Unfortunately, only the top institutions offer the near-total financial aid. I’m really limited in my choices.

Actually, the Cypriot loan officer almost threw my application back at me when I told him what university I was attending. He either hadn’t heard of it, or he didn’t respect it because it doesn’t have a large Cypriot community. Alternatively, he may have believed that I wouldn’t make it because of my health.

Here is the problem with English Literature.

This is Cyprus. Unfortunately, English Literature isn’t rated highly in this country. There are too few parents who would let their children study the subject because they wrongly dismiss it as ‘soft’. They push their kids to the STEM subjects, or vocational A-Levels like Accounting. Another reason why there isn’t such a high demand for English Literature is that the students themselves are reluctant to take it.

I was educated at a good private school. My peers were generally expected to do at least four A-Levels and on AS. You see, it was almost mandatory for the students to study Modern Greek A-Level and have that exam done by Year Six. As it involves a lot of history, culture, etc, a lot of my peers had a ton of reading already and weren’t up for taking English Literature as a fifth A-Level.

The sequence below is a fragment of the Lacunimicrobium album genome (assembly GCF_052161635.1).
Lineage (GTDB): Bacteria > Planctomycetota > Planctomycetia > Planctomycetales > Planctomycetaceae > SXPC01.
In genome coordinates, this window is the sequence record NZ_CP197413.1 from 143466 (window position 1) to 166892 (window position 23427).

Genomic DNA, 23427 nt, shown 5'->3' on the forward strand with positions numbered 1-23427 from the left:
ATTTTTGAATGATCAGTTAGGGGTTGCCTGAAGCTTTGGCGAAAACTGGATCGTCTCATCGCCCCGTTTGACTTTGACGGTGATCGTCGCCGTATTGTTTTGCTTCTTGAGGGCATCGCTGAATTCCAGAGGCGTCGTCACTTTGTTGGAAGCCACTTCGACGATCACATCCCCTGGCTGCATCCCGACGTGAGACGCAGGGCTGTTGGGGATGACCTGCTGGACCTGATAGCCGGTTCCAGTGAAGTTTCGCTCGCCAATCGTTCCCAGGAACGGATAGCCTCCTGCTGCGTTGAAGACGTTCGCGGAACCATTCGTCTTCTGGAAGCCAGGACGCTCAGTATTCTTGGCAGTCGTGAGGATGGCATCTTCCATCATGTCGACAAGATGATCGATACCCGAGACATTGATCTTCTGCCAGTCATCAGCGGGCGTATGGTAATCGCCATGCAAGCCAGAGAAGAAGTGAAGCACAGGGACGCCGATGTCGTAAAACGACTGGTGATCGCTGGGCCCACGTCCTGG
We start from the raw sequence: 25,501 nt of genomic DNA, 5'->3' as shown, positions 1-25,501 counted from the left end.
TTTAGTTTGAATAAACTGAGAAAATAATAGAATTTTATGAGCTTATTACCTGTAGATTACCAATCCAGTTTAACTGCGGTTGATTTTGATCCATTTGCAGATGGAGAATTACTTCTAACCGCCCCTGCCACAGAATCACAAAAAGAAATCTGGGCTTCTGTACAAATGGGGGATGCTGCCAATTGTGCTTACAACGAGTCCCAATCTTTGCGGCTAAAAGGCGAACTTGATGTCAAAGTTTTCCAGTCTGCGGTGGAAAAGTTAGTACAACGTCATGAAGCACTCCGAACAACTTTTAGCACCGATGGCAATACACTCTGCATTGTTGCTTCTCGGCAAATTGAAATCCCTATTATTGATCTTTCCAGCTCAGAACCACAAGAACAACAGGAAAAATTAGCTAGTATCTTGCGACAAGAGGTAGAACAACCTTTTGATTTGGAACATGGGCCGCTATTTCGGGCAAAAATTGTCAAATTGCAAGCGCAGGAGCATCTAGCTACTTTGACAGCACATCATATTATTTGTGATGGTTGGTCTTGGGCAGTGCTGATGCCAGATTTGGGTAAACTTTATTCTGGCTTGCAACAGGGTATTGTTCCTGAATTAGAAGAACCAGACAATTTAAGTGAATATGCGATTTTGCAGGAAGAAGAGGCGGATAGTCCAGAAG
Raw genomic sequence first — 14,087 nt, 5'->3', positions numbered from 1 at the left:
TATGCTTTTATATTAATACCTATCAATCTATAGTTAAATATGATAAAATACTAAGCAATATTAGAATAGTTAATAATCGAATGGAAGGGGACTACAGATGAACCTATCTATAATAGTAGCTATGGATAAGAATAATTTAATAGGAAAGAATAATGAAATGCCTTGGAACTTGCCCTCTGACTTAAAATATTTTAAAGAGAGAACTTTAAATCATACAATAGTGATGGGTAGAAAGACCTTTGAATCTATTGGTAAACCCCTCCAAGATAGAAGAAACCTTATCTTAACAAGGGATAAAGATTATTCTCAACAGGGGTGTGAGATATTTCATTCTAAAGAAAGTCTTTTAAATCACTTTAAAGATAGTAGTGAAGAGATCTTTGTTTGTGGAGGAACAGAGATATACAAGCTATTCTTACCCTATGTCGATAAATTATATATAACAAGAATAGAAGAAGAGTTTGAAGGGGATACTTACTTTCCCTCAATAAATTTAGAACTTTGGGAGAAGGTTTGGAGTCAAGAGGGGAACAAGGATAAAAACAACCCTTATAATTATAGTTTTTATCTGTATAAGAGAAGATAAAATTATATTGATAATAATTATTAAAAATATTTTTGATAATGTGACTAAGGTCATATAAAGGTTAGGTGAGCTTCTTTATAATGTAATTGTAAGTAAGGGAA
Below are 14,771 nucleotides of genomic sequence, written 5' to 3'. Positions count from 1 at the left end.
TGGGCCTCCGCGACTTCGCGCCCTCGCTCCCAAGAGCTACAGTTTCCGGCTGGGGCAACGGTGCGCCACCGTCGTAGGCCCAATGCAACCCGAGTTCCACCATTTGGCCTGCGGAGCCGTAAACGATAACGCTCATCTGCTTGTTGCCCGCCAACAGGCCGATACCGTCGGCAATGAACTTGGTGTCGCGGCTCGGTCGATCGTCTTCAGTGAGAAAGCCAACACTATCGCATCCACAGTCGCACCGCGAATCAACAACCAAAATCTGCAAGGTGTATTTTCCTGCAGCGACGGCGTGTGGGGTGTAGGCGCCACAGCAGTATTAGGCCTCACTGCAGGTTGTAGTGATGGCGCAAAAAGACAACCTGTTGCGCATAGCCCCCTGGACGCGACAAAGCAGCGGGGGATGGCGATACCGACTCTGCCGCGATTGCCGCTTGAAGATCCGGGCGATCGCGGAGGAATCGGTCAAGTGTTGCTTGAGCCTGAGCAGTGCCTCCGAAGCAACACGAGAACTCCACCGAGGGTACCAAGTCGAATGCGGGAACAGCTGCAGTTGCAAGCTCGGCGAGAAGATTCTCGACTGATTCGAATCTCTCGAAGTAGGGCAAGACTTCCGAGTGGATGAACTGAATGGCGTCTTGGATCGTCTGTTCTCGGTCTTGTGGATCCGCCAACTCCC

I don’t have a Modern Greek A-Level because I couldn’t handle the Greek with all of my medical absences and my autism created difficulties.

It’s a good school, but I graduated before the A-Levels were overhauled. Even the best private schools and tutoring centers lack the resources needed to help students fulfill the coursework obligations with the new linear A-Levels from the two perceived ‘gold standard’ exam boards, the Home Edexcel and the OCR [Oxford Cambridge Royal Society of Arts].

Most schools, institutes, and tutoring centers follow Cambridge International, which is highly rated. A few follow the International Edexcel which isn’t so highly rated. I don’t know if any follow the AQA.





My problem boils down to these conundrums. I can’t find anyone willing to tutor a thirty-something male with health problems. There is a stigma against both physical and mental illness, and people look at me and think “if you didn’t succeed the first time, you will never make it, mate”.